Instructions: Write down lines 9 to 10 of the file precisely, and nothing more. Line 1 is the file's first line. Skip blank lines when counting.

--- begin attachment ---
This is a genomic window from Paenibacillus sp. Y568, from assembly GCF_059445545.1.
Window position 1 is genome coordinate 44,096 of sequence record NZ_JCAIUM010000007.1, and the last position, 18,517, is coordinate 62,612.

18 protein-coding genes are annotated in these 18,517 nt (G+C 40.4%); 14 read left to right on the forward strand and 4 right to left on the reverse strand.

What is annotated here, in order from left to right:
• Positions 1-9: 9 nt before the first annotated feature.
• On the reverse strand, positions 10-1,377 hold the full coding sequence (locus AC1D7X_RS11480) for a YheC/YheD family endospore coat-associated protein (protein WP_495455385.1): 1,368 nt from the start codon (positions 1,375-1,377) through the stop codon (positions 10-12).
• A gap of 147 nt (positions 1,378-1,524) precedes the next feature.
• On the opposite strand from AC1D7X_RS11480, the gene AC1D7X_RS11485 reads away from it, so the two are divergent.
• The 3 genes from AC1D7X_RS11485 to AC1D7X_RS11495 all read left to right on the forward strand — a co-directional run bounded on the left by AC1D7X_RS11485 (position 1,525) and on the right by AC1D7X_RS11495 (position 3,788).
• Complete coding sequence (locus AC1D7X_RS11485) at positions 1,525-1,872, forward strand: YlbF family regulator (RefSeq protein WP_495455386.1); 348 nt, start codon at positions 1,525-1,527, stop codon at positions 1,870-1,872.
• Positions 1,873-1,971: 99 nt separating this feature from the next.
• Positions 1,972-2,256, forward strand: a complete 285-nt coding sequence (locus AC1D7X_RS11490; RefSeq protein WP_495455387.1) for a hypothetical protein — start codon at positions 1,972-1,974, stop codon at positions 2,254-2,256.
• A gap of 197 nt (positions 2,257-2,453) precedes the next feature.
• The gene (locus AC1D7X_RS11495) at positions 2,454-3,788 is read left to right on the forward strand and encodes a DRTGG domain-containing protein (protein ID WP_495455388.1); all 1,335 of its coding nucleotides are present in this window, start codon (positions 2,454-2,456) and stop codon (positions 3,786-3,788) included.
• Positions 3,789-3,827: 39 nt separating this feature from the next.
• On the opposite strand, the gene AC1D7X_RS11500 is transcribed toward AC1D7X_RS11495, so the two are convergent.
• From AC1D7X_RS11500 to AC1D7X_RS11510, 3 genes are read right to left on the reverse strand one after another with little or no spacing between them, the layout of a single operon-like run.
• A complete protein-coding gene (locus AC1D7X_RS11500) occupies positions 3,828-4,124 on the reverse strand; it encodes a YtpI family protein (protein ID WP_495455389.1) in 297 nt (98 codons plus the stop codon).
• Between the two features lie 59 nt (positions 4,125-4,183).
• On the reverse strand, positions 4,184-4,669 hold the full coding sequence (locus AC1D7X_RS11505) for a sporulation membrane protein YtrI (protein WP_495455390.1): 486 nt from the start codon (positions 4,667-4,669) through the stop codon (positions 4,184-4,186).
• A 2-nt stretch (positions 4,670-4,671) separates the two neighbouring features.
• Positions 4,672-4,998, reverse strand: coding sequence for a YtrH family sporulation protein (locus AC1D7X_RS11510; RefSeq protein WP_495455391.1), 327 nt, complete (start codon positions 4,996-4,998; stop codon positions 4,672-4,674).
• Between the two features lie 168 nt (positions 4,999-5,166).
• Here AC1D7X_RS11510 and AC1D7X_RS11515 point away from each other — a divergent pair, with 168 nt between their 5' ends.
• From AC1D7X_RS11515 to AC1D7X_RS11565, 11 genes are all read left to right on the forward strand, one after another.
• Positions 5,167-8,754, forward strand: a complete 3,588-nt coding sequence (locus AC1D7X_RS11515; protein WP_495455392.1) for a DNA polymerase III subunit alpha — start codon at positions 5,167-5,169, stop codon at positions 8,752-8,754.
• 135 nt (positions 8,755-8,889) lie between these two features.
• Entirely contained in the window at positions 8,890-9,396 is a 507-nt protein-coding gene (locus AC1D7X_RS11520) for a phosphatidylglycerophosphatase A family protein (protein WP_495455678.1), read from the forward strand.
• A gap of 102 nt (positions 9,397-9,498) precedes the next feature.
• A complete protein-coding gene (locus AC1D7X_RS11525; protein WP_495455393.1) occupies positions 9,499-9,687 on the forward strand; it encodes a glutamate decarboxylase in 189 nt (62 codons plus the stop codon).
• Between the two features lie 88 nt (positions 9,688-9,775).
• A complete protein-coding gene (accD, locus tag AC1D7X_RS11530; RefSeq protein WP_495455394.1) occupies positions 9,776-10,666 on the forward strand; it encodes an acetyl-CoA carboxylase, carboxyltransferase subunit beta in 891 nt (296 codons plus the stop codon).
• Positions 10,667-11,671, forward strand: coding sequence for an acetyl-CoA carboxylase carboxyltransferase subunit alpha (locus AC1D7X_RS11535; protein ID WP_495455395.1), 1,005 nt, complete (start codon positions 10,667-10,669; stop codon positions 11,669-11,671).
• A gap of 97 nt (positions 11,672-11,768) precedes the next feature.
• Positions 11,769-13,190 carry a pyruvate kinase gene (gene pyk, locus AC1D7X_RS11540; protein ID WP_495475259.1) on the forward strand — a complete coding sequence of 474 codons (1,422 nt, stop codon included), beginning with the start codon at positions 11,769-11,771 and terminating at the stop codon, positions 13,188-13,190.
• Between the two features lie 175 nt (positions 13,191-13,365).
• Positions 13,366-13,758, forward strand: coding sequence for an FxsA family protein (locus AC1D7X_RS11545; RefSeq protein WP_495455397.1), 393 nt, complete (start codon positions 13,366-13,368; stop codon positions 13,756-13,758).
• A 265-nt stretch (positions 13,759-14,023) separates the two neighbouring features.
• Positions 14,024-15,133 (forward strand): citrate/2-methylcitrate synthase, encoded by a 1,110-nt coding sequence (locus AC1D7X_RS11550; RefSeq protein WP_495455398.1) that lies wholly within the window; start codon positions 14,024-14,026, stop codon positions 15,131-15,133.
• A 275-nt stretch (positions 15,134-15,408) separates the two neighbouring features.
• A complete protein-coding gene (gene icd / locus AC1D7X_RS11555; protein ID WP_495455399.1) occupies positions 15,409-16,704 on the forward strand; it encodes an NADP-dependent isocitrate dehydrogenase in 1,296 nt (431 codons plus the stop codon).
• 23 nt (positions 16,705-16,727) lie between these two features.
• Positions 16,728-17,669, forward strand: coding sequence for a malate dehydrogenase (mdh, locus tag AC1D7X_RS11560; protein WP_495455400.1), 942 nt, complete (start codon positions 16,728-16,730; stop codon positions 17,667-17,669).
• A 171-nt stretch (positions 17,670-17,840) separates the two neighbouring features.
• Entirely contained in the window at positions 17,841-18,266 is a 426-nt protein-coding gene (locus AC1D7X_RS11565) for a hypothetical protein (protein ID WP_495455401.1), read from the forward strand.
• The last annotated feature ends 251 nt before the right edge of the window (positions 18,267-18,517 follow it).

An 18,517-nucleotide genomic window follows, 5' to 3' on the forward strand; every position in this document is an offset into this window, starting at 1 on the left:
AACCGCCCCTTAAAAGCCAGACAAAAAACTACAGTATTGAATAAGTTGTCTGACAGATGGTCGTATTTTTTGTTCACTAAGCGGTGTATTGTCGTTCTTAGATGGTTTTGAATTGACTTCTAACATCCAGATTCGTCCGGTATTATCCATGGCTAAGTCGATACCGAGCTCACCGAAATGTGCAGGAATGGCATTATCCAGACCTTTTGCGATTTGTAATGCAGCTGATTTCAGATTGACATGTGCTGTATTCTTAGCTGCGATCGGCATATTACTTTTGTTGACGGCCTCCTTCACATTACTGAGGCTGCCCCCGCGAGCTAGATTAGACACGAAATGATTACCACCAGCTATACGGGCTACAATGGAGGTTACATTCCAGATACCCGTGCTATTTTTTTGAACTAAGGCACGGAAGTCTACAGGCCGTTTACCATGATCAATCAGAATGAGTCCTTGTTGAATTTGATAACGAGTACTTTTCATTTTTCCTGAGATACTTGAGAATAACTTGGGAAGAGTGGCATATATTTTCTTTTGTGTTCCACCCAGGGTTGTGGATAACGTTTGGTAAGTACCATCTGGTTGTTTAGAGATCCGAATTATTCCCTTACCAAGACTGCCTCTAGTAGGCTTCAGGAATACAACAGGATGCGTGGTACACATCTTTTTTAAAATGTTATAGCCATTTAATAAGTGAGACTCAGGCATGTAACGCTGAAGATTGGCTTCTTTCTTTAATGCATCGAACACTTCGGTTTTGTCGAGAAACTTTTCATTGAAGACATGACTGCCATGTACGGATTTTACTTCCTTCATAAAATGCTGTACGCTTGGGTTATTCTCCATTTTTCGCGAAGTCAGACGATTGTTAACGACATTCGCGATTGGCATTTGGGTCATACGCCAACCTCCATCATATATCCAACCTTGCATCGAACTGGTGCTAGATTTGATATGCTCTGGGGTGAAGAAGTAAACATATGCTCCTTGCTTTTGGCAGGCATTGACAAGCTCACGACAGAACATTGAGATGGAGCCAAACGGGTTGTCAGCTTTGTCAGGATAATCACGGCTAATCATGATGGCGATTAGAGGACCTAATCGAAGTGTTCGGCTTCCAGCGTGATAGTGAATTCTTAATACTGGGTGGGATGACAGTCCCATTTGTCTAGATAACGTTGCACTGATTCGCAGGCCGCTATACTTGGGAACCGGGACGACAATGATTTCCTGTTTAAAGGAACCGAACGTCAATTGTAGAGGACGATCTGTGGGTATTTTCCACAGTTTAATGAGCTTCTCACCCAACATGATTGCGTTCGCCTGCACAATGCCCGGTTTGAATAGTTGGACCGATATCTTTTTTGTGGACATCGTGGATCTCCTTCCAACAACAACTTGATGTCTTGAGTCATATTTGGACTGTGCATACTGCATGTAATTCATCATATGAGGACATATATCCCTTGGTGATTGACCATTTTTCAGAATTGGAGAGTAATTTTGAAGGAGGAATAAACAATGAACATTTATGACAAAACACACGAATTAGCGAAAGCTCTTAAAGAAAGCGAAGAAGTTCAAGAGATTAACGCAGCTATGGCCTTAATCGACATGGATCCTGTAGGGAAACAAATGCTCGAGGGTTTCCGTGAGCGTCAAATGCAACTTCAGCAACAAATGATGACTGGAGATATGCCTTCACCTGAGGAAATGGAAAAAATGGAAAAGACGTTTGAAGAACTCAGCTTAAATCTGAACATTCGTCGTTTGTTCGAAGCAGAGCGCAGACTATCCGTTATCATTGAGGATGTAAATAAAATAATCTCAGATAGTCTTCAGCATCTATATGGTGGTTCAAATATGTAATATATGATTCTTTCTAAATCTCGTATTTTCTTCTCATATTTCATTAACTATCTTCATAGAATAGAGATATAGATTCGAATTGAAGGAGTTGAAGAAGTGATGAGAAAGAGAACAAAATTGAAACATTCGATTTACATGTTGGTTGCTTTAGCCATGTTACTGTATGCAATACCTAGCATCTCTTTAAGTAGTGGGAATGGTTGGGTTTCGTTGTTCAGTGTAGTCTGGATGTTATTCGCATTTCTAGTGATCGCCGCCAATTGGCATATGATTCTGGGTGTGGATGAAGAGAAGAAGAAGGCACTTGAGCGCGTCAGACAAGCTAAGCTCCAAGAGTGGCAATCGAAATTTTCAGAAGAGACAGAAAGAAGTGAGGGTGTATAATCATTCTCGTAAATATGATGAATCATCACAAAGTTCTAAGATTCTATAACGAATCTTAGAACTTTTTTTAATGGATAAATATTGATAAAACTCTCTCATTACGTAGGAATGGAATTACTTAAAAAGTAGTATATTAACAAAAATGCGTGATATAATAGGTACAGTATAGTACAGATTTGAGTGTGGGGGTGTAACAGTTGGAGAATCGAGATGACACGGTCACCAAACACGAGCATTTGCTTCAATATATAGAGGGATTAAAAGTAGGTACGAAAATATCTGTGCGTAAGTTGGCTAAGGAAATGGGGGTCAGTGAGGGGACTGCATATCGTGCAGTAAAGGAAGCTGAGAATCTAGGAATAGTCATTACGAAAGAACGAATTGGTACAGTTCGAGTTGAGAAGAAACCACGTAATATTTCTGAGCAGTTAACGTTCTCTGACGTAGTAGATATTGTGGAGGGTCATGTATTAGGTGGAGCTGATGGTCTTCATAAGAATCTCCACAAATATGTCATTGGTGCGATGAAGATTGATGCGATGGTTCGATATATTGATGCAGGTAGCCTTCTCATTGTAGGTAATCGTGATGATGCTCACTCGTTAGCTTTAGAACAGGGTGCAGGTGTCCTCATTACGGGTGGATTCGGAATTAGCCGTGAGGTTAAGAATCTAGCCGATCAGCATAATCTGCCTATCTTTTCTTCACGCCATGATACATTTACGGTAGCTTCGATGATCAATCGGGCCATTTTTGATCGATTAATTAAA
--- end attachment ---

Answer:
• The 3 genes from AC1D7X_RS11485 to AC1D7X_RS11495 all read left to right on the forward strand — a co-directional run bounded on the left by AC1D7X_RS11485 (position 1,525) and on the right by AC1D7X_RS11495 (position 3,788).
• Complete coding sequence (locus AC1D7X_RS11485) at positions 1,525-1,872, forward strand: YlbF family regulator (RefSeq protein WP_495455386.1); 348 nt, start codon at positions 1,525-1,527, stop codon at positions 1,870-1,872.